US sales 2017-Q1 Commercial Van segment

US large van segmentSales of Commercial Vans in the US are down 5.4% in the first quarter of 2017 to 103,197 units, but this decline is completely due to small commercial vans, as all of the 5 players in this sub-segment lose by double digits for a 25.4% loss (to 17,882 sales), compared to stable sales for large commercial vans at 85,315 units. Keep in mind, these figures include both cargo vans and passenger vans. Small vans quickly gained popularity after new players emerged since 2013, after the Ford Transit Connect paved the way since 2009. The segment peaked at over 90,000 sales in 2015 and 2016, but that appears to have been the ceiling for its potential, at least at the current level of gas prices, which means companies prefer the added practicality of large vans or even pickup trucks over the efficiency of smaller vans. The large van segment peaked at almost 372,000 sales last year, the highest volume in 28 years, and a stable start of the year is a signal of continued strength of and confidence in the US economy.

Highlights for Q1 2017, large commercial vans:

  • Chevrolet_Express-van-US-car-sales-statisticsSales of the Ford Transit declined for the first time since the nameplate’s launch in the US in 2014. Still, despite the 15.9% loss, the Transit still almost sells double the volume of the #2, the ancient Chevrolet Express, even though the latter gained 13.9% despite its age. Sister model GMC Savana was even the fastest growing model in the segment with a 64% gain. This is a direct result of low gas prices offsetting the inefficient powertrains of these vehicles, combined with higher discounts as the development costs have been more than recovered in their 22-year long career. A wide variety of configurations thanks to their body-on-frame construction also helps to keep them warm.
  • Another golden oldie, Ford E-series, only available as a chassis-cab (called cutaway in the US), keeps performing well with just a 4.5% loss, keeping it ahead of the Ram ProMaster, which gained almost 20% to make it a tier-1 player, well ahead of the bottom 3 of the segment.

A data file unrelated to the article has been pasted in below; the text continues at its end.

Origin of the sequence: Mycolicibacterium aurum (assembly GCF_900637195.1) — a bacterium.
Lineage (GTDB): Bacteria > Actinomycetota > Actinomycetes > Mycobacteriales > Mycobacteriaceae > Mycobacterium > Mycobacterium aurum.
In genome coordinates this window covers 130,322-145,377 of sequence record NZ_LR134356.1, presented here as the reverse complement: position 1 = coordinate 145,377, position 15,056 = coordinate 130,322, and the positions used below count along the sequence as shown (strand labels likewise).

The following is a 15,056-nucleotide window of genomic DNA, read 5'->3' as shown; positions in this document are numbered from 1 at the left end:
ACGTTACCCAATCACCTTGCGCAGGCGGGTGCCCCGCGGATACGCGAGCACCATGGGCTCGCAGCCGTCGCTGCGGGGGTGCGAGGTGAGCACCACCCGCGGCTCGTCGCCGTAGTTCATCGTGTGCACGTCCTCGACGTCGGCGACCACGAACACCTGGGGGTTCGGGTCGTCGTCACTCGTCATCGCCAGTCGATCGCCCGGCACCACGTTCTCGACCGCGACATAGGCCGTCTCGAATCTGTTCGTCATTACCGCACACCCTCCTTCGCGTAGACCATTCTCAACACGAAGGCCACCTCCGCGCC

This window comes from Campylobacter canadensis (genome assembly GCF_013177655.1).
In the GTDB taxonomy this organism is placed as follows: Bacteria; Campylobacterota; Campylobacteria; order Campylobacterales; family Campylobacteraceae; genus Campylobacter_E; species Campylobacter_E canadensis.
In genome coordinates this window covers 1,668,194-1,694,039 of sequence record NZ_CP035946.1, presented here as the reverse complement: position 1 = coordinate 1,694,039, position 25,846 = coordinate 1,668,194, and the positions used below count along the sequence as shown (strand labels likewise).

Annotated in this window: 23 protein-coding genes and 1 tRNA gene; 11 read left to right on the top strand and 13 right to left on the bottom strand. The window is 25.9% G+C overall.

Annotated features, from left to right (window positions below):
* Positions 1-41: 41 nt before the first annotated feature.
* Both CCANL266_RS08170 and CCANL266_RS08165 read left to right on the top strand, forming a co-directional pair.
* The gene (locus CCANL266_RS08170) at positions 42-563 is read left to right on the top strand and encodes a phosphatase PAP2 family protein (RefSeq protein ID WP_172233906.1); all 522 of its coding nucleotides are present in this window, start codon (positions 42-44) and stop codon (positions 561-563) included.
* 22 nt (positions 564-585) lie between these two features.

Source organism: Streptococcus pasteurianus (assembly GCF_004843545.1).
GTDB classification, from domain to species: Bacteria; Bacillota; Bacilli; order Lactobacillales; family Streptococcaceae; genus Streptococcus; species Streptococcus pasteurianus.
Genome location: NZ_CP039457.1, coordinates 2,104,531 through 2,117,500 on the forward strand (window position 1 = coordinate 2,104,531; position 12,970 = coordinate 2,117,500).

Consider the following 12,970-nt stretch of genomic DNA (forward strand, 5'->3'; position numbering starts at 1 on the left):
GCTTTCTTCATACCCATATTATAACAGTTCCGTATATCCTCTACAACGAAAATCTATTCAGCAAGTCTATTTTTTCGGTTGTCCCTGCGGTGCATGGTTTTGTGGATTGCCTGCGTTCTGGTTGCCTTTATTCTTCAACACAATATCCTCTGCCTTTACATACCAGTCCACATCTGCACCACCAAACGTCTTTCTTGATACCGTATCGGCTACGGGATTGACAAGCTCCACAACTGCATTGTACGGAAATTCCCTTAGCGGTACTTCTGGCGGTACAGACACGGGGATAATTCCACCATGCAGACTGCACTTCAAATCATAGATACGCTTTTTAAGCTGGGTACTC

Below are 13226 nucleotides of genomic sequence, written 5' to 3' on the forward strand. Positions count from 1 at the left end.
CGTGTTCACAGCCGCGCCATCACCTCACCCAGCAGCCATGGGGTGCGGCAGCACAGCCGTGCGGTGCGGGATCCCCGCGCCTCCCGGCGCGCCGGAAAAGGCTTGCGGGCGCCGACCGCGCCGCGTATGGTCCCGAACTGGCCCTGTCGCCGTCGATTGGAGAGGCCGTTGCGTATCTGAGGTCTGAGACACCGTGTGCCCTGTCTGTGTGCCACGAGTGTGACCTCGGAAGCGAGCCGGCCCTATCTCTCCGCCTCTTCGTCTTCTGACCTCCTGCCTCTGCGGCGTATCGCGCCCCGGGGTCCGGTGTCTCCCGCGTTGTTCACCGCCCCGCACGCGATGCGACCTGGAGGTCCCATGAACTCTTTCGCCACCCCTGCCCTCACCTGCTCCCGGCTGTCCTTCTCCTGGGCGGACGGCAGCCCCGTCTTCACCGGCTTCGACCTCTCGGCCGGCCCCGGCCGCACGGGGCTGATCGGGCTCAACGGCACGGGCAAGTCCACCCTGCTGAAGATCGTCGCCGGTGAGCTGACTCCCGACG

• After a slight drop in sales in 2016, the Mercedes-Benz Sprinter picks up its growth curve again in 2017 with sales up 5.9% in Q1.
  • The red lantern of the segment is still carried by the Nissan NV, which grows as fast as the overall segment: less than half a percent.

Highlights for Q1 2017, small commercial vans:

  • US-sales-small-cargo-van-segment
  • Sales of the undisputed segment leader, Ford Transit Connect, fell by 15,9%, mainly because of a stop-sale after Ford had to fix faulty door latches as part of an ongoing recall.
  • As a result, the #2 of the segment Nissan NV200 reduces the gap between the two models as it loses “only” 16% of its volume. Its sister model Chevrolet City Express does worse with a loss of 28.4% as Chevy dealers are selling the Express again thanks to low gas prices, as we’ve mentioned above.
  • The Ram ProMaster City doesn’t fare much better with a loss of 26.8%, but maintains its 3rd place.
  • Still relatively fresh, the Mercedes-Benz Metris is already down 11.3% and remains in distant last place.

About Krzysztof Wozniak

Kriss grew up in Poland reading German car magazines, before moving to England and graduating to the British magazines, which he still considers the best in the world and continues reading them after he’d moved to the US. In college he promised himself he’s buy himself a used Porsche before he turned 30 (not to be accused of having a mid-life crisis), but instead family needs dictated a Subaru Outback. Still waiting for that perfect moment to buy a used 2008-ish Cayman…
You can find all his articles Here.

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